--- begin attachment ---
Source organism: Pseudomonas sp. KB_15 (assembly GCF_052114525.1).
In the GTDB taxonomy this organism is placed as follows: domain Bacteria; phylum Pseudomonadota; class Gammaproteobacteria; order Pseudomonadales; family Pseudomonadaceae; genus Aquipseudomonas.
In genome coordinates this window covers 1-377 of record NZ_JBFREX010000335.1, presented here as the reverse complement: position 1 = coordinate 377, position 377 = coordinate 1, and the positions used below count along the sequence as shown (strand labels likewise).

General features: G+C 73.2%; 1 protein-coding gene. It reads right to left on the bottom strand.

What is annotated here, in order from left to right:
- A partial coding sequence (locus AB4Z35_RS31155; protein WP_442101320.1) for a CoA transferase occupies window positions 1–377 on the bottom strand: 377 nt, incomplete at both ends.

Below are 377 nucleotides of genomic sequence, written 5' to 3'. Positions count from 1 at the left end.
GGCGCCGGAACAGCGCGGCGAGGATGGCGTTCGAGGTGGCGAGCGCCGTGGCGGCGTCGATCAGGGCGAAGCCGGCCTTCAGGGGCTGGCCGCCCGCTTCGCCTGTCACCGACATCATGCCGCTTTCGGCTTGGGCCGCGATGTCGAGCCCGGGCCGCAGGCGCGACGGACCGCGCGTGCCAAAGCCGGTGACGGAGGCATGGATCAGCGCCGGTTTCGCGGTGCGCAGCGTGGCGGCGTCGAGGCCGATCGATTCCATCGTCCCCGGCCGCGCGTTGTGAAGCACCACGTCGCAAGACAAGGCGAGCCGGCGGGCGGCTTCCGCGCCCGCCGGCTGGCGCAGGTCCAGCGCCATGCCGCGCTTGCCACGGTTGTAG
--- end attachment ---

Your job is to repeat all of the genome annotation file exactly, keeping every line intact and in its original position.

Source organism: Pseudomonas sp. KB_15 (assembly GCF_052114525.1).
In the GTDB taxonomy this organism is placed as follows: domain Bacteria; phylum Pseudomonadota; class Gammaproteobacteria; order Pseudomonadales; family Pseudomonadaceae; genus Aquipseudomonas.
In genome coordinates this window covers 1-377 of record NZ_JBFREX010000335.1, presented here as the reverse complement: position 1 = coordinate 377, position 377 = coordinate 1, and the positions used below count along the sequence as shown (strand labels likewise).

General features: G+C 73.2%; 1 protein-coding gene. It reads right to left on the bottom strand.

What is annotated here, in order from left to right:
- A partial coding sequence (locus AB4Z35_RS31155; protein WP_442101320.1) for a CoA transferase occupies window positions 1–377 on the bottom strand: 377 nt, incomplete at both ends.

Below are 377 nucleotides of genomic sequence, written 5' to 3'. Positions count from 1 at the left end.
GGCGCCGGAACAGCGCGGCGAGGATGGCGTTCGAGGTGGCGAGCGCCGTGGCGGCGTCGATCAGGGCGAAGCCGGCCTTCAGGGGCTGGCCGCCCGCTTCGCCTGTCACCGACATCATGCCGCTTTCGGCTTGGGCCGCGATGTCGAGCCCGGGCCGCAGGCGCGACGGACCGCGCGTGCCAAAGCCGGTGACGGAGGCATGGATCAGCGCCGGTTTCGCGGTGCGCAGCGTGGCGGCGTCGAGGCCGATCGATTCCATCGTCCCCGGCCGCGCGTTGTGAAGCACCACGTCGCAAGACAAGGCGAGCCGGCGGGCGGCTTCCGCGCCCGCCGGCTGGCGCAGGTCCAGCGCCATGCCGCGCTTGCCACGGTTGTAG